As economic news worsens, storage professionals at shops of all sizes are carefully scrutinizing their existing IT budget plans, leaving some jobs vacant, and searching
The Rockville, Md.-based law firm of Shulman, Rogers, Gandal, Pordy & Ecker, P.A., has been fortunate enough to avoid cuts in their 2009 IT budget, said network administrator Tim Smith. But when an IT staff member left recently, no one was hired to fill the position, said Smith.
The law firm also has the added budget pressure of preparing for a move, and the focus is now on emphasizing more cost-effective storage solutions.
"This past year, in 2008, we went with virtualization. The law firm as an entity is joining the green bandwagon," Smith said. "Virtualization has been a major effort in terms of cost cutting."
Virtualization has also been an important project for IT manager Harvey Hecht and his team at Service Employees International Union Local 1021 in northern California. Other than that, Hecht said, his shop is in maintenance mode.
"Our storage priorities for the year are to just keep things going right now," Hecht said. "The only thing extra we were given was to fix up our remote site backups."
Though this may seem simple, the storage buying decision process has been complicated. "We keep on going back and forth about what we want to do this year and next year. But the problem is that it keeps on changing and we've been getting estimates for new directions, but they're afraid of spending."
The bad news and how to handle it
At RiskMetrics Group Inc., a New York City-based provider of risk management and corporate governance products and services, storage architect Ed Delgado faces the same IT budget planning challenge. "Our budget is actually the same as in 2008, although we've been asked to be mindful when requesting purchases," Delgado said. "There's just an understanding that you have to justify you purchase."
RiskMetrics has taken on some projects to make their storage more cost-efficient. "Instead of just buying additional disk and increasing our storage amount, we're going to look at the technology out there that can make us more efficient," Delgado said. More specifically, this means deduplication for the backup environment and different replication solutions.
David Reinsel, group vice president, storage and semiconductor at Framingham, Mass.-based IDC, also sees money-saving potential in deduplication. "We'll definitely see upticks in dedupe and thin provisioning and the like," he said.
But IT budget planning for Q2 and 2009 looks grim. "There's no doubt that it's going to be down. Right now, for the year, our focus is slightly negative from last year," Reinsel said. "I think when you look at this quarter it's definitely going to show the weakness that we all expected."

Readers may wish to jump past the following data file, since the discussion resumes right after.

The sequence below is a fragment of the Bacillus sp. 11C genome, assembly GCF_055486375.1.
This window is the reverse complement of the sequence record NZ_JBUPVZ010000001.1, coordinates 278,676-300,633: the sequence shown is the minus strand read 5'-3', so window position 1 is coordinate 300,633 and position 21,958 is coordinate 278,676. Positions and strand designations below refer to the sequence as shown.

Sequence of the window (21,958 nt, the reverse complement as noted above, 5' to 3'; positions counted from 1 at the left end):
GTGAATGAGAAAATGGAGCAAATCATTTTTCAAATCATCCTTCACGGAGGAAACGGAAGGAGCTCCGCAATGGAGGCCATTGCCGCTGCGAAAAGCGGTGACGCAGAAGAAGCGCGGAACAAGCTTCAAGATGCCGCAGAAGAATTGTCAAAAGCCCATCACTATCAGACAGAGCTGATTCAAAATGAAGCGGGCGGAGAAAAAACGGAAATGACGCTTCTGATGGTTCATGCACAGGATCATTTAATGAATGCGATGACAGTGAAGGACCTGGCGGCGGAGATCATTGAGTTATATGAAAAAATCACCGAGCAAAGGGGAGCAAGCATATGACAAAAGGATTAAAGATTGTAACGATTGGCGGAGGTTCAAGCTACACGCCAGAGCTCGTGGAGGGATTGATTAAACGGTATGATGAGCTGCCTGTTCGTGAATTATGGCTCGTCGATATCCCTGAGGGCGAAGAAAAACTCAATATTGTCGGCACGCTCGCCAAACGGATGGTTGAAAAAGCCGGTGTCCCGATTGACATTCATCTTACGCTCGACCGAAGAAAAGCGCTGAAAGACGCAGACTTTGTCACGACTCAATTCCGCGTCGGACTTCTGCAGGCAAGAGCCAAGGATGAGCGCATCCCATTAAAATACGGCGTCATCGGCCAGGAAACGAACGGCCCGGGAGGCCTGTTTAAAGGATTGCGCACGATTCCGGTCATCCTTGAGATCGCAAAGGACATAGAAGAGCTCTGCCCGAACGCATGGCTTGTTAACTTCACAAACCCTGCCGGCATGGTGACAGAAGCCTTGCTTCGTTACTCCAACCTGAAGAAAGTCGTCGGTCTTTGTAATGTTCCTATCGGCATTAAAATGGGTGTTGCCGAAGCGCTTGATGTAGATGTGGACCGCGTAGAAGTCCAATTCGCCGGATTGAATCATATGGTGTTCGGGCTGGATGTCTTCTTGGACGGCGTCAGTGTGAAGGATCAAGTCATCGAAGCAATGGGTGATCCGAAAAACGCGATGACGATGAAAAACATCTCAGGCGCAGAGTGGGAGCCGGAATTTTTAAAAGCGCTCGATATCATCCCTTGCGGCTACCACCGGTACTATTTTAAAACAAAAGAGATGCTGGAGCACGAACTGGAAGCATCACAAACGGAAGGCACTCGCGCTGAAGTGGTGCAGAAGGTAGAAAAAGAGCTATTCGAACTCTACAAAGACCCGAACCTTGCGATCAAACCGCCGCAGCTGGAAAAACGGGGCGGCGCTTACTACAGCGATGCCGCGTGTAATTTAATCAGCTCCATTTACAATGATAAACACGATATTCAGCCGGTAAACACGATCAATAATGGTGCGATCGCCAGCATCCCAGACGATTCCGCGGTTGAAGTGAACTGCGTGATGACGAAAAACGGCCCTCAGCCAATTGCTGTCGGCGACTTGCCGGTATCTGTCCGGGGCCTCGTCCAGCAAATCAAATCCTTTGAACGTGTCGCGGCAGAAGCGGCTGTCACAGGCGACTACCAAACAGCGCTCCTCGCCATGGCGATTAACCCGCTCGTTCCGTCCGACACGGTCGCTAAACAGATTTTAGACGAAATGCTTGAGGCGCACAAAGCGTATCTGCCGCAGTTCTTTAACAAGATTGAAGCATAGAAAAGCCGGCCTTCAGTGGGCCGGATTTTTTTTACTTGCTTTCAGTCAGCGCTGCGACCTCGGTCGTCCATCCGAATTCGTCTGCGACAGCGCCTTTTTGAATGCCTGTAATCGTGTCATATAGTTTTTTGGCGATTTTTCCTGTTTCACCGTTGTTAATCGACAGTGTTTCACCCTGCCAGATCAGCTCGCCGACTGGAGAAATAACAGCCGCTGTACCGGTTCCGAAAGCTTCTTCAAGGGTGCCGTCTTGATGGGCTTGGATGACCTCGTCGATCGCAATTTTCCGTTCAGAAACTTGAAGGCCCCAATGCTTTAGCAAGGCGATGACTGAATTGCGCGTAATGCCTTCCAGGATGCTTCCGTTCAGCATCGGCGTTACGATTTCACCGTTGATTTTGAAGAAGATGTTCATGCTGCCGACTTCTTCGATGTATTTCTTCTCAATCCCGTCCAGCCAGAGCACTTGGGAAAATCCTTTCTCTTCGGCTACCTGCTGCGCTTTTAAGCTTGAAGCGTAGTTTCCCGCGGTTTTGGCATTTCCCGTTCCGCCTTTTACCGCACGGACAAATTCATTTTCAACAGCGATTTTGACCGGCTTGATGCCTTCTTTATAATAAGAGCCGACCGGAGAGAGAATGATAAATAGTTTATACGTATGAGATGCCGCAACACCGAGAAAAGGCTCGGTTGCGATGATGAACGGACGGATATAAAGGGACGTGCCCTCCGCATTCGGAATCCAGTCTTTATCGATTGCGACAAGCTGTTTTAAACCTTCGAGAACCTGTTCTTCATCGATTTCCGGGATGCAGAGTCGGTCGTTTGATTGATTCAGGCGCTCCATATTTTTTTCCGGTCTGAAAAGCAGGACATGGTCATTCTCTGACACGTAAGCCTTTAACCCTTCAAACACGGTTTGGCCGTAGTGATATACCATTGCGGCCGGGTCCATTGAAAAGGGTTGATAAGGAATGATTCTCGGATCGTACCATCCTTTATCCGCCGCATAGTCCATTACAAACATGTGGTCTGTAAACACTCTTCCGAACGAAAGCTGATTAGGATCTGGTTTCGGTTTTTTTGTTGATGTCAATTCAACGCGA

On the other hand, he said, "What we do know is that storage is a little bit like [breathing] oxygen. You can't ask people to stop."
One big question is how President Obama's stimulus package is going to play into all of this. Right now, Reinsel said, there's no way to be certain. "I think there are certain verticals that are going to benefit more than others," he said. This will most likely mean the government, health and education sectors, he added.
But this doesn't encourage Reinsel. "It seems like each and every week and month that our projections are downward," he said. "Right now, we're projecting anywhere from one and a half to three percent down from a revenue perspective."
His advice is to "use 2009 to service your existing base" and look into new technologies that involve compliance and efficiency. "I think people need to take 2009 as a year of investment," he said.
The good news
Some companies are lucky enough to avoid economic hard times. "We deal mainly in food service and that's fairly recession-proof," said Jeff McMorran, director of IT at New Market Group (NMG). "But we still have to be responsible to our members and chair owners."
McMorran said NMG's location in Newmarket, Ontario, also works in their favor. But this doesn't mean they don't have reason to worry and be cost-conscious. "Whatever happens does have certain ramifications in Canada," he said.
"We are looking a lot into different technologies like deduplication and better ways to manage it," McMorran said. "We do a lot in host development and we have a lot of systems that are being reengineered. It will make better use of server capacities and that type of thing."
For now, NMG remains among the lucky organizations. "We're going to keep the status quo," McMorran said. "We're still going to look at hiring co-op students and that sort of thing. We've anticipated growth for the next five years."